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Timeline After Breast Cancer Diagnosis

25 October 2021

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Receiving a breast cancer diagnosis can create many feelings and emotions. Since some breast cancer diagnoses come with a bleak outlook, it’s common to want to start a treatment plan as soon as possible.

This article is designed to give you a comprehensive understanding of which factors play a role in your prognosis and what you should expect in the coming days, weeks and months following your diagnosis.

What happens after you are diagnosed with breast cancer?

Once your doctor confirms you have breast cancer, there are several steps they take to determine how fast it is spreading, the stage, the grade and which hormones are affected.

Breast cancer tumor grade

Following a mammogram, your medical provider will take a biopsy of breast tissue to analyze the tumor.

Doctors give cancer cells a grade to help them determine how fast the cancer is growing. Three features are graded and added together to get a score between 3 and 9. 

  • Grade 1: A score of 3, 4 or 5 means the cells are growing slowly.
  • Grade 2: A score of 6 or 7 means the cells are growing moderately.
  • Grade 3: A score of 8 or 9 means the cells are growing quickly.

Signs breast cancer has spread

Your doctor may use several imaging tests to determine if your cancer has spread. An ultrasound, CT (computerized tomography) scan or MRI are the most common tests to see if cancer has spread to other organs. You may also receive a chest x-Ray to see if the cancer has reached your lungs. 

For more advanced imaging, your doctor can order a PET (positron emission tomography) scan in which a radioactive sugar travels through your body before images are taken where the sugar collects. Similarly, a bone scan uses a radioactive substance to determine if cancer has spread to your bones. Bone scans can pick up cancer cells that may not show on other scans.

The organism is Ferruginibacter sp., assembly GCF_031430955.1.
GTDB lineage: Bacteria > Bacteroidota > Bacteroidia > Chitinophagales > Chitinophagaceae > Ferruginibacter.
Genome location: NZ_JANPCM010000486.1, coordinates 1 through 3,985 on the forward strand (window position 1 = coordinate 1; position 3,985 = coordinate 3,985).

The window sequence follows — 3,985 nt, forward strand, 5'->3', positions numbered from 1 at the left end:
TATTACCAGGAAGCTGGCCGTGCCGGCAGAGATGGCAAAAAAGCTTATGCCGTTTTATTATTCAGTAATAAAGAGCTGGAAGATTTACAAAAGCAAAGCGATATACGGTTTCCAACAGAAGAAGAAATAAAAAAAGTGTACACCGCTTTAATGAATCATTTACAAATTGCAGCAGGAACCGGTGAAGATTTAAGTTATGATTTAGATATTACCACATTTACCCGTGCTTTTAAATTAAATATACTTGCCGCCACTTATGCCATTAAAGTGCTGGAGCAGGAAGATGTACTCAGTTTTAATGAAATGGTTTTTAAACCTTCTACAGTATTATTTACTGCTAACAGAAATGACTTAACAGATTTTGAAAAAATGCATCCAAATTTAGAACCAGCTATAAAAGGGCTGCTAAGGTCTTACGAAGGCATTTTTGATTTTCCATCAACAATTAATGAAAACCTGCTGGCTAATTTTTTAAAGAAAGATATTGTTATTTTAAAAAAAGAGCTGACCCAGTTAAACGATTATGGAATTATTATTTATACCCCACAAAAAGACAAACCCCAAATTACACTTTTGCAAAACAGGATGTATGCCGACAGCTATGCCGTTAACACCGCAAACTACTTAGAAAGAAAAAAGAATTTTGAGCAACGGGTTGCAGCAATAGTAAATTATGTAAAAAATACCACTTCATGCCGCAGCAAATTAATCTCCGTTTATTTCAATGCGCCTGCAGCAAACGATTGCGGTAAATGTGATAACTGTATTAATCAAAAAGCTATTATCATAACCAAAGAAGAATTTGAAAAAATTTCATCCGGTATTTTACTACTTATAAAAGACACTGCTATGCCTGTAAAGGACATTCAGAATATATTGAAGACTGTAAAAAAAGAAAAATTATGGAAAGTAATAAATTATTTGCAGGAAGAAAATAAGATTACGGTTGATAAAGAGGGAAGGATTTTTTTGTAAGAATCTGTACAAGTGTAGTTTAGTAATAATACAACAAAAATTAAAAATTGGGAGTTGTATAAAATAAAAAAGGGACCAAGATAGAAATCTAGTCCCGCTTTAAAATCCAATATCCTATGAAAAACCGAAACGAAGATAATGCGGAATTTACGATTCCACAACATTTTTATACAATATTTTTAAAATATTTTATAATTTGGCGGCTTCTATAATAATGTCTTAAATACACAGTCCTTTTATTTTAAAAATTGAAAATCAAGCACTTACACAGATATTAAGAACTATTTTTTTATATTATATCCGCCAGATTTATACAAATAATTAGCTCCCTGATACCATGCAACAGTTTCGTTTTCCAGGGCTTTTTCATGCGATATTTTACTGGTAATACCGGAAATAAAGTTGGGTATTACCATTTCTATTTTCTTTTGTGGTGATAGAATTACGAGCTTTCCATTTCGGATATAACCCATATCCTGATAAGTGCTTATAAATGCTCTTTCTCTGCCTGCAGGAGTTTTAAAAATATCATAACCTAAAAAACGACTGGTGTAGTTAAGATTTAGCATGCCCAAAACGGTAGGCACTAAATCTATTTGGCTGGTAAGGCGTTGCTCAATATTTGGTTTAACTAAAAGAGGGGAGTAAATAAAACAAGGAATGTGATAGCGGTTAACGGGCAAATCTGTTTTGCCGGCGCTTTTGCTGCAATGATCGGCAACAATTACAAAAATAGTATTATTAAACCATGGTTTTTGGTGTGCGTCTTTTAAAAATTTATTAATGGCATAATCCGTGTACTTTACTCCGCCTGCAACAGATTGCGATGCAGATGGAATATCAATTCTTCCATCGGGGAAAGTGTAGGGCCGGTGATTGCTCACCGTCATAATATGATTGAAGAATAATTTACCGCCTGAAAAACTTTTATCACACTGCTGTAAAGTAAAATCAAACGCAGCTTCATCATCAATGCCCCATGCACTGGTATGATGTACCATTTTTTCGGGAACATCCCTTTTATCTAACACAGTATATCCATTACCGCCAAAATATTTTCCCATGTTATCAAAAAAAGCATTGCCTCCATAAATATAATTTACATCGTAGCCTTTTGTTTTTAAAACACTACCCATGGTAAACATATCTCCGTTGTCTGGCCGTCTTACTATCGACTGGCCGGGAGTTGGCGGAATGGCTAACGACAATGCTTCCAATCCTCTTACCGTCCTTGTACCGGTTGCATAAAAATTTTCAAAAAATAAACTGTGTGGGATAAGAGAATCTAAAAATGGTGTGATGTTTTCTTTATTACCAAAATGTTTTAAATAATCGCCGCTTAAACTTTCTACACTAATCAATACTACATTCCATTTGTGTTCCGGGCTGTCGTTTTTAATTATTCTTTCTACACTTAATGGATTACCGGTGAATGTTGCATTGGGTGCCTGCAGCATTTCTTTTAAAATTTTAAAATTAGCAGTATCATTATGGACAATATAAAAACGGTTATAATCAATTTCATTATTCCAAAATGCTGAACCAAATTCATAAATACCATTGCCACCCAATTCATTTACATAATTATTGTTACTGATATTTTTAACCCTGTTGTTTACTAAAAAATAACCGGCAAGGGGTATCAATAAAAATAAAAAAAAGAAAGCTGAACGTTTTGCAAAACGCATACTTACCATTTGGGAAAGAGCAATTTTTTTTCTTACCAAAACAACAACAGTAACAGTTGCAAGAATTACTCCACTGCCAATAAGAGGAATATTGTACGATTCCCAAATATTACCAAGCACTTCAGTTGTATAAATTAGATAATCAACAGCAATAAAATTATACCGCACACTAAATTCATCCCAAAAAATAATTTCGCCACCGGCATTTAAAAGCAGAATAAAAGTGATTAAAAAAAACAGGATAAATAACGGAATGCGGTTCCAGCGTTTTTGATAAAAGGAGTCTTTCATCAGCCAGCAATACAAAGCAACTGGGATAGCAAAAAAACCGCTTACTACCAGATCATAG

However, it is not uncommon to not need any additional imaging to check for tumor spread. You should work with your doctor to decide which imaging, if any, is best.

Hormones involved in breast cancer

The presence — or absence — of the hormones estrogen, progesterone and HER2 are critical in determining how to treat breast cancer.

Patients who test positive for these hormones often have a better prognosis because the cancer is easier to treat. The treatment involves hormone-blocking drugs that help stunt the growth and shrink cancer cells. In some cases, patients are negative for all three proteins, known as triple-negative breast cancer.

Breast cancer stages

Cancer stages are based on a scale of 0 through IV, with 0 being a positive prognosis and IV used to signify aggressive forms of cancer.

The staging helps doctors determine your outlook and how they can treat it. Three main factors help determine the stage: the size of the tumor, if it’s spread to nearby lymph nodes and if it has spread to distant sites.

Stage 0 breast cancer is also known as carcinoma in situ. In situ means “in its original place,” so carcinoma in situ is considered non-invasive because it hasn’t spread beyond the milk ducts.

Stage IV breast cancer is also known as metastatic breast cancer, meaning the cancer has metastasized and spread to other organs such as the brain or liver.

How long after cancer diagnosis does treatment start?

In general, most breast cancer treatments should start soon after a diagnosis. What does soon mean? This depends on the type of cancer, how aggressive it is, if additional testing is needed and if you plan to seek a second opinion.

A few days or a week may go by without treatment as your doctors put a plan in place. If this occurs, you may feel antsy and wonder if those lost days will cause your cancer to spread. Most cancers grow slowly, though, so waiting a short amount of time won’t typically alter the outcome.